Tuesday, May 11, 2010

A View of Current Circumstances in Ethiopian Adoptions

There's been a lot of chatter about the (not so) recent change to adoption processes in the Oromia region of Ethiopia, which have resulted in relinquished children being unavailable for adoption. We also know that certain orphanages in that region have been required to close. I've seen speculation that the relinquishment ban relates to concerns over whether kids were relinquished in an ethical manner. I've read rumours that the closures resulted from findings of unethical behaviour, or were politically motivated, or were due to lack of humanitarian efforts by those that were closed. I've seen hopes expressed that after the election this May 23rd, the relinquishment ban may be lifted.

As a concerned adoptive and prospective adoptive parent, the substance of many of these allegations concerned me. So, I used what few contacts I had within the country to gain a better understanding of what was going on, and some clarity as to whether the relinquishment ban is to be lifted in the near future, or at all. The individual I heard back from is well connected, but is not with MOWA. I don't profess his views on the matter to be definitive. He/she had no comments or insights on whether or when the relinquishment ban might be lifted. However, the comments in general were insightful, so I thought I would share some of them.

Apparently, some 12 orphanages in the Oromia region have been closed, and the closures are not politically motivated. These orphanages were closed as a matter of efficiency or because they were operating below the standards set for them by the government. Other orphanages in that region who continue to meet the standards as set, are being allowed to continue their work in the usual manner. Almaz orphanage, which used to be used by Imagine Adoption, is one of the ones that was closed, and the children from that orphanage are to be transferred to Selam orphanage, which is one of the orphanages currently used by Imagine. Assuming it is correct that the closures were not politically motivated, I don't think we can assume with any confidence that the relinquishment ban will be lifted after the upcoming election.

Apparently the orphanages ordered to be closed were not advised of what legal or other requirements they have not been meeting, that would warrant the closure. At this time, it appears that despite instructions to do so, the children in the closed orphanages have not been transferred. The situation remains inconclusive. There is an appeal process for the closed orphanages, which I understand are being utilized. I don't know the standards for winning an appeal, or the timing, at this point.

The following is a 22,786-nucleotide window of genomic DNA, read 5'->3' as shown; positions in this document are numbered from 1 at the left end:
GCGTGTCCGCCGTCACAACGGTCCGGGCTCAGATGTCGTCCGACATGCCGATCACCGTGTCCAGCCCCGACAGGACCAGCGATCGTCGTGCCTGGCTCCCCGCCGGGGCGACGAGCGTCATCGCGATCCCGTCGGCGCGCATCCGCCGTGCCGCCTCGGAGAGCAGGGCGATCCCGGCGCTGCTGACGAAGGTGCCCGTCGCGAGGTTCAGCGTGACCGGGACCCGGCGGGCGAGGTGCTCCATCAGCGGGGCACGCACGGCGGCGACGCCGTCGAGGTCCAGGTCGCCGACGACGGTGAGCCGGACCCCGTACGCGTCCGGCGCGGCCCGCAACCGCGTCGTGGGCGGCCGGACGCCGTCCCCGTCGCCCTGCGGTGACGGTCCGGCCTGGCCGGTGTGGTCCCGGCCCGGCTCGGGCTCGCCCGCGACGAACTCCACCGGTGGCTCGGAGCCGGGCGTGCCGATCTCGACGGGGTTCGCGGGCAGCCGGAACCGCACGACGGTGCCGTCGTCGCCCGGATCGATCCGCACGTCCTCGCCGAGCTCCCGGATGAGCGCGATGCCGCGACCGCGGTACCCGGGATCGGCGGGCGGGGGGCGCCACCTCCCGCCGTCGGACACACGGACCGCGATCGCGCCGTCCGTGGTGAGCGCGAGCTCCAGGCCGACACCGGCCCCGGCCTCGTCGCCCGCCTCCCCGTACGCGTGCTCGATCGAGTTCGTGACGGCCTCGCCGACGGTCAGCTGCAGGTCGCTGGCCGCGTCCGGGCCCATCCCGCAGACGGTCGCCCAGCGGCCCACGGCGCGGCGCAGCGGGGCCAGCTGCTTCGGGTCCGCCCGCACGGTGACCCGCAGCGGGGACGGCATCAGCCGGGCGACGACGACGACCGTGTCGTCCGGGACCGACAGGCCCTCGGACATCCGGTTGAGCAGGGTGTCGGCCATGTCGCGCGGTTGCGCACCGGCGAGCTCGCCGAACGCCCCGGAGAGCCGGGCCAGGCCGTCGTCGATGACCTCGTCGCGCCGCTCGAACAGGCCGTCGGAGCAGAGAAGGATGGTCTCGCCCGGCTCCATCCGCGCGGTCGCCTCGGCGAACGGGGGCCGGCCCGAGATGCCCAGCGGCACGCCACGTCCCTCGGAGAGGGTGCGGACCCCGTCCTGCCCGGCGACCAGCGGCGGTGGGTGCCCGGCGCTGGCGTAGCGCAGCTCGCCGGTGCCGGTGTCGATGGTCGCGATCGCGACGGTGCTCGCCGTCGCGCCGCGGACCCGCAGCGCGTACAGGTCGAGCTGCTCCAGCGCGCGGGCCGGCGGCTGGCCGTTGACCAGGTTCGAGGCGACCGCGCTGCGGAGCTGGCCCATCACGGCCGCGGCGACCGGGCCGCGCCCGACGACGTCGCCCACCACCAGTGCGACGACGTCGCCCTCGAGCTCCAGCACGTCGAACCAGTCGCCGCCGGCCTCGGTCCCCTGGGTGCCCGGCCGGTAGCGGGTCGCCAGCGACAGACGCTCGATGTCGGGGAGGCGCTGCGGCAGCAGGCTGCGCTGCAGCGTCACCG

I also found out something interesting as it relates to the new requirement to travel for Court. As we have been told, the reason for the requirement for families to attend Court is so that they can see their referred child in person, prior to the adoption being finalized. However, I've never known the real reason why this was implemented, other than a general allegation that one or more families had refused to take custody of their adopted child, upon arrival in Ethiopia. What I have been told today is that this change was implemented due to one adoption agency's mistake in Ethiopia (the agency is not mentioned ) whereby a family (not Canadian) came to pick-up their child but found that the child was not the child they had been referred. As a result, the family refused to accept the child. It is apparently this incident that caused the Courts to issue the requirement that families must travel twice.

Now, I do not profess any of this to be the absolute final matter on any of the issues raised. But I do not believe these are simply unsubstantiated rumours, either. Put whatever weight on them that you choose.


Anonymous said...

Thank you for your thoughtful and complete posting regarding the closures of orphanages in Ethiopia. There has been lots of speculation on the board I read, so more substantiated facts are appreciated. I am home with my son now, but was dismayed to hear his original orphanage had been closed.

hazel said...

Good detective work, Barbarella.